In a first, women to be inducted as officers in border security force
Breaking the male bastion in the five decade-old Sashastra Seema Bal (SSB), the government has approved recruitment of young women as ‘combat officers’ in the second largest border guarding force.
The women officers, after induction, will have an opportunity to serve in far-flung border locations of the force which secures ‘open’ and important Indian frontiers with Nepal and Bhutan.
Young women under and up to the age of 25 years will be recruited as direct entry officers in the rank of Assistant Commandants (ACs) and according to sources in the Union Home Ministry, the force will have the trained women officers on ground by late 2015.
Till now, women could only don the combat uniform in the officer cadre in three other central security forces, the Central Reserve Police Force, Central Industrial Security Force and the Border Security Force.
However, women will still not be inducted as officers in the third border guarding force of the country – the Indo-Tibetan Border Police Force– deployed along the China border.
The SSB, in 2007, was the first to recruit women in junior ranks of Constables but since then, the contingents were being commanded by male officers and hence a desire was felt to have women officers in the paramilitary which has close to 1,400 women personnel in ‘khaki’ at present.
The new female officers will be recruited by the Union Public Service Commission (UPSC) as part of the Central Armed Police Forces (CAPFs) Exam-2014.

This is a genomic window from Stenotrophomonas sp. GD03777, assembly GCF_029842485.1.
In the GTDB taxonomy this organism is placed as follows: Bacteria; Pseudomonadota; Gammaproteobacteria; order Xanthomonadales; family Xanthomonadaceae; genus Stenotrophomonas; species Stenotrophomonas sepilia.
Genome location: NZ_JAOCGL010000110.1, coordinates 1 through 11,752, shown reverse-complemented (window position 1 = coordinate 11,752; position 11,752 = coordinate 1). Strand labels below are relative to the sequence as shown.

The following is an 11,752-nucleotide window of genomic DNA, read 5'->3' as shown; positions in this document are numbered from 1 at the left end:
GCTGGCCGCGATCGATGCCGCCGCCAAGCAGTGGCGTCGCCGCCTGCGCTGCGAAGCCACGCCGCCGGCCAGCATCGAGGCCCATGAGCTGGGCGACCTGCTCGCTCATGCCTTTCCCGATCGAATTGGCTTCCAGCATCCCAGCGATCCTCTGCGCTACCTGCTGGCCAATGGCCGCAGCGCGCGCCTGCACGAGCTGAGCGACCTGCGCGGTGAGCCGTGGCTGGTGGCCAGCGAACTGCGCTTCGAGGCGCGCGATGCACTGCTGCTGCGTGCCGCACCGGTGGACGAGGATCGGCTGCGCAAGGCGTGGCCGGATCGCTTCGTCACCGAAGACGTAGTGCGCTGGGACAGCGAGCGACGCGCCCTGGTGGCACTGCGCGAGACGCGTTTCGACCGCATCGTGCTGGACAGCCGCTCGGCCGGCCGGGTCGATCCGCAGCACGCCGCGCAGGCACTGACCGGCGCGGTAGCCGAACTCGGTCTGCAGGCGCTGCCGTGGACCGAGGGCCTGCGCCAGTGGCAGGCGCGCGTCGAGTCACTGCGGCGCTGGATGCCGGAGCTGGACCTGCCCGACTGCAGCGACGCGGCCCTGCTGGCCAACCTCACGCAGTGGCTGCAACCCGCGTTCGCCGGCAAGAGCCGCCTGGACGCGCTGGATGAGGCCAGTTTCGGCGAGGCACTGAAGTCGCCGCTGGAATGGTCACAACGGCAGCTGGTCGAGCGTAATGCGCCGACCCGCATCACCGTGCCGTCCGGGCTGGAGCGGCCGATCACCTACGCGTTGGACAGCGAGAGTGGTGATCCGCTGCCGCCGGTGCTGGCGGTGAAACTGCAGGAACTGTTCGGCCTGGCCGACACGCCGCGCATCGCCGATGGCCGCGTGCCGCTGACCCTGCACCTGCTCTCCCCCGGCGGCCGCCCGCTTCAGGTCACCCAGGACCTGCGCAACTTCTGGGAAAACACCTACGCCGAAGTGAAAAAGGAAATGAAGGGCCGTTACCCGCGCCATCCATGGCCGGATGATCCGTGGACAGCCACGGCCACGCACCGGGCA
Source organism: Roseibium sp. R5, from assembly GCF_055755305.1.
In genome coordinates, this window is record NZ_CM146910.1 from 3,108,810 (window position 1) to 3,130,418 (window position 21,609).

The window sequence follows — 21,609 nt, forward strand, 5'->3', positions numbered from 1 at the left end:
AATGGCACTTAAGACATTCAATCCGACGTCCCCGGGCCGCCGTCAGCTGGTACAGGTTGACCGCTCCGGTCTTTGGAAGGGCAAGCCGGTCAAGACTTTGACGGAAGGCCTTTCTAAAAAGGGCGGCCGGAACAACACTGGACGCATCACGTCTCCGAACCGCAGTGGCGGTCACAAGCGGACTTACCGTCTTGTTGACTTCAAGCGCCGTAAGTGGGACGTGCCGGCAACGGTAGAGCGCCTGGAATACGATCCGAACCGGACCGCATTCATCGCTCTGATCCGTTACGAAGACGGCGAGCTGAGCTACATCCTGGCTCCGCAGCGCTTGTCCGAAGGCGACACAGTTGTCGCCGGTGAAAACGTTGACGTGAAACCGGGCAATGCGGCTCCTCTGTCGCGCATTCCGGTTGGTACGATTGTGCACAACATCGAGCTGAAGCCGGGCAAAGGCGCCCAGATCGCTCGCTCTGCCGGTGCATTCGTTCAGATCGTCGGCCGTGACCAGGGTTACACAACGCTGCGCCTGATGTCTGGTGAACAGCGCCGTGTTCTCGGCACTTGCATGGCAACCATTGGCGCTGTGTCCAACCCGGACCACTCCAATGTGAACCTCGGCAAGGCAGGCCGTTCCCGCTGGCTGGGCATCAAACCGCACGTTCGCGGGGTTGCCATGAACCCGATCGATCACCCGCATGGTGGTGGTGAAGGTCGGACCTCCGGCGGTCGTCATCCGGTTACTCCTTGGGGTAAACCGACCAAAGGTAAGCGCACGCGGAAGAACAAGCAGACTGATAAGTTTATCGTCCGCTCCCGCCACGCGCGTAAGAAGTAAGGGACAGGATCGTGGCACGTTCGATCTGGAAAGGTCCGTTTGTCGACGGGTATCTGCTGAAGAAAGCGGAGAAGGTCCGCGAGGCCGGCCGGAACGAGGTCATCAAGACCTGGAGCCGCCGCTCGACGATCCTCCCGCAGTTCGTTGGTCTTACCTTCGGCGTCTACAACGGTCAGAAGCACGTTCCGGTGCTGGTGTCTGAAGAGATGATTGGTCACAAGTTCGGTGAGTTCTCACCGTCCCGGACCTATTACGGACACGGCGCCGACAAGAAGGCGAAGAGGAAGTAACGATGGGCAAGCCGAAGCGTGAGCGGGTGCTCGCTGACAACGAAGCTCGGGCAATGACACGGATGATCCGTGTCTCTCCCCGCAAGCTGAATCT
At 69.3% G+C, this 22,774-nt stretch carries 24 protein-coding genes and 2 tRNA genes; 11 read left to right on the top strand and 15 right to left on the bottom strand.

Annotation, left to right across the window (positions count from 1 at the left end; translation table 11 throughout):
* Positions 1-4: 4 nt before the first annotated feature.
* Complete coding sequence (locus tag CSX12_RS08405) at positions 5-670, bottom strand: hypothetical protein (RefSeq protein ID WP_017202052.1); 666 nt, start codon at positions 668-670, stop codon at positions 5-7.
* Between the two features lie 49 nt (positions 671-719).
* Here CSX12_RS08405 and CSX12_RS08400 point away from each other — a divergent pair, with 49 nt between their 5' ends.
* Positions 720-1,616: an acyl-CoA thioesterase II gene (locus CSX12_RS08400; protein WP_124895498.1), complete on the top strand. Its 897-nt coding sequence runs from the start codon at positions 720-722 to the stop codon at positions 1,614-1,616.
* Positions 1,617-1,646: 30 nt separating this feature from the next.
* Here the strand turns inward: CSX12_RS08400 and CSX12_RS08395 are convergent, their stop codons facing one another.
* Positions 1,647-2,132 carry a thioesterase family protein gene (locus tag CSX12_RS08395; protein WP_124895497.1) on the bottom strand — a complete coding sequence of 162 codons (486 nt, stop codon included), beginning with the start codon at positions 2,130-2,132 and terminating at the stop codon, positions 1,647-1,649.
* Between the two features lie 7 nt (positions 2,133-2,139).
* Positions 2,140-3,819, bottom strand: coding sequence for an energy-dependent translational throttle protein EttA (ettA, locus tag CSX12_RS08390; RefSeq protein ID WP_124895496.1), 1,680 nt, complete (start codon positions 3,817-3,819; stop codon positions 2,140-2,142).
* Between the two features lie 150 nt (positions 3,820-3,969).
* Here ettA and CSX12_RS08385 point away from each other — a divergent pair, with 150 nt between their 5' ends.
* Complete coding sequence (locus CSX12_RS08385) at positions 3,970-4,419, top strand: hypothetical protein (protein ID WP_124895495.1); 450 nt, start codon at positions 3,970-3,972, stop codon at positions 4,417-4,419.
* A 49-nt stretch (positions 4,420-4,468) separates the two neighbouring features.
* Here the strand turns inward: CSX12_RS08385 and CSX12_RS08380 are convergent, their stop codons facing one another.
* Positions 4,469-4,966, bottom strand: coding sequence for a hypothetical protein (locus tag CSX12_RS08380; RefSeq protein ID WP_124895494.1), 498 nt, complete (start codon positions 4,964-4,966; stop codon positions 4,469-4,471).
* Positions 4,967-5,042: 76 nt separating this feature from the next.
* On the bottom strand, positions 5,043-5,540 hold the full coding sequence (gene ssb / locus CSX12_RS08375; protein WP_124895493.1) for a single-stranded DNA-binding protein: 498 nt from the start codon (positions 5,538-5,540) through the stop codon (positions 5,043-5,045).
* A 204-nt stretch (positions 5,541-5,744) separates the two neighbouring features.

A total of 136 officers, both male and female, will be recruited this year.
‘This is for the first time that women will be commissioned as officers in SSB, a border guarding force.The BSF was allowed to recruit women officers last year and as part of women empowerment in these premier forces, it was thought apt to induct women in combat ranks in this border force,’ a senior home ministry official said.
The SSB is about 50,000 personnel strong force at present and secures the 1,751-km long Indo-Nepal border and the 699-km Indo-Bhutan border.
Officials say that while having male officers as commanders of women units was not a problem but deputing women as leaders surely sends the message that they are second to none and can accomplish any task as good as their male counterparts.
Under the current exam of UPSC, there will be no cap on the number of women taking up these posts as the selection is based on merit.
After being recruited and commissioned as ACs, these women officers can rise and get promotions to become Deputy Commandants and Commandants of an operational company (about 100 personnel) or a full battalion (approximately 1000 personnel) in the SSB.
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